Medieval Women

  • 3/17/03:     I do not propose to post the take-home essay questions for the final exam here. If you were unable to attend the final day of class, you will have to get in touch with me directly.
  • 3/10/03, Friday:    HERE is the list of identification items for the final exam that I promised. The ID questions for the in-class portion of the final exam will be drawn from this list. Remember, what's important to me on these questions is not merely that you know who these people are, but that you be able, briefly, to explain how or why they are important in the context of this class.
  • 3/7/03, Friday:    Don't forget this morning we have a guest speaker, Mary O'Neil Why are Witches Always Women, Don't miss it!

A Note About This Syllabus
person at work imageThis syllabus is permanently under construction. This course is a work in progress. How it proceeds will be, at least in part, a function of your interests. I will have some things to say about various topics, but much of the class's agenda should be driven by your reading and thinking. The reading and written assignments are intended to give you a basis from which to investigate ideas and historical circumstances which may not be touched upon in the class.
The syllabus and the schedule of lectures and reading is therefor only a skeleton which will be fleshed out with additional or alternative readings as needed or as the interests of the class dictate. From time to time I may add links to on-line resources of interest. Watch this space for changes. You should check for changes or new material daily, they will be clearly noted in the "Announcements" section on this page.
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Course Objectives
This course seeks to acquaint students with the history of women in Europe during the middle ages. (c.500-1600 CE). Such a project will naturally present certain epistemological problems since such women are largely silent in the historical record. We will discuss those theoretical problems at some length. We will investigate what can be known of particular historical women. And we will consider changing representations of women in the middle ages and the changing attitudes of the dominant culture toward women.
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Required Books and Reading
There is quite a lot of reading assigned for this class: history is all about reading and writing! The books in the list that follows are required reading and they are available for purchase at the University Bookstore and on 24 hour reserve at the Odegaard Library reserve desk. There will be other required readings assigned from time to time and these will be made available via on-line reserve. Nota Bene! When we meet to discuss these texts AND the texts on ERes, you MUST HAVE COPIES OF THEM IN HAND! It is simply not possible to have a useful discussion of a text unless you have it, or detailed notes on it, before you!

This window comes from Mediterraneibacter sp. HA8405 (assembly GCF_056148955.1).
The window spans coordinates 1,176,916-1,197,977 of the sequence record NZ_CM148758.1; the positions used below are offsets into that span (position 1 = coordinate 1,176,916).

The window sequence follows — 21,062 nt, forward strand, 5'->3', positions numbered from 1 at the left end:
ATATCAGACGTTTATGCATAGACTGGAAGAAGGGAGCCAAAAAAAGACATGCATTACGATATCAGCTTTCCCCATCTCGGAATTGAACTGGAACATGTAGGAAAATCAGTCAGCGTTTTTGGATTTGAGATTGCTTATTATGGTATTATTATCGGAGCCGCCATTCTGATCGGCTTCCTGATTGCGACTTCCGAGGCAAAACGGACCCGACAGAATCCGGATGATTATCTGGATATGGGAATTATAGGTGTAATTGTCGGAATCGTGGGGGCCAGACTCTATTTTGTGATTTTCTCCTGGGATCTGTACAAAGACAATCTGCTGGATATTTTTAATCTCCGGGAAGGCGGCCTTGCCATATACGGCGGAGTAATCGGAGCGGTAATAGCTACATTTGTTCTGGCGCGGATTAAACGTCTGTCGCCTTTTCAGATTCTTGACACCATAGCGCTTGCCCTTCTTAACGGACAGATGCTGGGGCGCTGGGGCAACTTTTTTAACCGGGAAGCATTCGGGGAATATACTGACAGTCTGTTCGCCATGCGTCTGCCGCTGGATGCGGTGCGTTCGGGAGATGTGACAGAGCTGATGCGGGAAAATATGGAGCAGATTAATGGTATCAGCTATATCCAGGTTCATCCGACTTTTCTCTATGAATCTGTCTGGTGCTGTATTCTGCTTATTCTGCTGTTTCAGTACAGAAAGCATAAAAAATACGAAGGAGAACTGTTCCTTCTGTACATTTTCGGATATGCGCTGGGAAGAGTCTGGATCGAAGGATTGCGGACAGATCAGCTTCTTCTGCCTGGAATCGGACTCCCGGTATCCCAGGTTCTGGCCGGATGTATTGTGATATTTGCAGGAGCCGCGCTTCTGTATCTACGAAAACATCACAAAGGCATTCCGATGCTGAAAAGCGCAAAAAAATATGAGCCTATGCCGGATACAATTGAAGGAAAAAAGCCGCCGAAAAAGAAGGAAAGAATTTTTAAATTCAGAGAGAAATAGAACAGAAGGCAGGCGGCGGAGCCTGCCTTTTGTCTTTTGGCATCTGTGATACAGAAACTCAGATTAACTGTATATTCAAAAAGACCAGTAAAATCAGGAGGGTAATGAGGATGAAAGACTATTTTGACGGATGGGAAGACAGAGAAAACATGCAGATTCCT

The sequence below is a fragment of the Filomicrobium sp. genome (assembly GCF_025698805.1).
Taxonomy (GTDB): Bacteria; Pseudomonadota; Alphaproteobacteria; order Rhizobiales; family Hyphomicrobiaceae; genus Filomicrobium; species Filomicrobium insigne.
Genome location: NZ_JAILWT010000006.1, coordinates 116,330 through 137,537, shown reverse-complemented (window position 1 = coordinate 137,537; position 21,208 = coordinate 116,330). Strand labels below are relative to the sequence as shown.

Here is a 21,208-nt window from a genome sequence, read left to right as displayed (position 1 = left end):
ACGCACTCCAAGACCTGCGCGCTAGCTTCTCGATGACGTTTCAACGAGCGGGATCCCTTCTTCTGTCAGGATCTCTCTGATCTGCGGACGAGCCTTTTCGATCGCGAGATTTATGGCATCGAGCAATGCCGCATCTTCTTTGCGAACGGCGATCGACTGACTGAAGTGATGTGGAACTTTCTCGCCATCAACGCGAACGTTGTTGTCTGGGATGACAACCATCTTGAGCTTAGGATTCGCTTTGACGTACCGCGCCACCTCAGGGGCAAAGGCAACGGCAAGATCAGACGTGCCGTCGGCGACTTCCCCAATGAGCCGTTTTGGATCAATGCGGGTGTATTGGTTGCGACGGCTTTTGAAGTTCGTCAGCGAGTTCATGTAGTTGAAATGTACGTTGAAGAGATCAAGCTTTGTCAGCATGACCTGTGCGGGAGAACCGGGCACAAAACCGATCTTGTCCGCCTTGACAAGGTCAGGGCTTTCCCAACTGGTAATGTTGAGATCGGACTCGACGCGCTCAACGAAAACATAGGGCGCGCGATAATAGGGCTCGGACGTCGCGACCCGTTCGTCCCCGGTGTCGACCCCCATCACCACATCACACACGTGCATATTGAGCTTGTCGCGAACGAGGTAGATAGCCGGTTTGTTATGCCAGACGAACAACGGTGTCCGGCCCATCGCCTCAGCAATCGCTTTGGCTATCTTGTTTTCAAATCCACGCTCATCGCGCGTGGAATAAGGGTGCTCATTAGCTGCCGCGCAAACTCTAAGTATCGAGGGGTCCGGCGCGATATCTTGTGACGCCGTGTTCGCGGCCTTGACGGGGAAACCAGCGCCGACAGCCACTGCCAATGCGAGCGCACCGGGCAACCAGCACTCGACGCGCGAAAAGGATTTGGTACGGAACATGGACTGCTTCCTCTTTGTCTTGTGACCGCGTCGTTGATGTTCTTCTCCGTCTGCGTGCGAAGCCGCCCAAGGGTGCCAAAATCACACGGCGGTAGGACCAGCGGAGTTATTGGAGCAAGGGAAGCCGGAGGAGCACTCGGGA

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Class Participation
The assigned readings are complex and contain some very unfamiliar ideas. Primary sources from the period are sometimes obscure and nuanced. It is very difficult to grasp such readings in a vacuum. Accordingly, we'll be spend a good deal of time discussing this material together. Since the class is rather large to do this as a single group, I'd like to divide into two sections that will usually meet on Tuesdays and Thursdays. In this first week we will meet on Thursday and Friday to discuss the Scott article in order to give us time to read it and find our feet.
Your participation in these discussion sections is crucial and will comprise 20% of your grade. I will expect you to have read the assigned material in advance and to come prepared with some detailed notes on your reading and a list of questions, observations, talking points that you will be able to share with your colleagues. I may occasionally ask you to turn in these notes for review. Also I will be asking you to submit a statement of topic, a preliminary bibliography and an abstract of your argument for the term paper. The quality and timely submission of these REQUIRED assignments will also contribute to your class participation grade.
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Written Assignments
In addition to your participation in class (20% of the course grade), you will be evaluated on three written assignments as well: Additional information on these assignments will be posted here as the quarter progresses.
Nota Bene! ALL of the written assignments INCLUDING the topic statement, bibliography and abstract MUST be completed in order to pass the class.
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Important Links
From time to time there will be links posted to on-line articles or other items of interest on the internet. These will appear in the announcements section above; in the schedule of lectures and readings if appropriate; and, so they don't get lost they will be listed here as well in no particular order.
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Instructor Contact Information
I am easy to get in touch with. I check my e-mail several times a day. I will hold only one regular office hour per week, but I am more than willing to meet with you at a time that is mutually convenient. I encourage you to come see me to discuss your papers or anything else.
E-mail   jjcrump @ u. washington. edu
(Note the spaces intended to foil the spammers. Don't use copy and paste.)
Office   Smith Hall #4 (It's in the far SE corner of the basement)
Office Hours   Monday 10:30AM - 11:30AM
And by appointment
Mail   Department of History Office
Smith 315
Phone   616-1972, Office
543-5790, Department office
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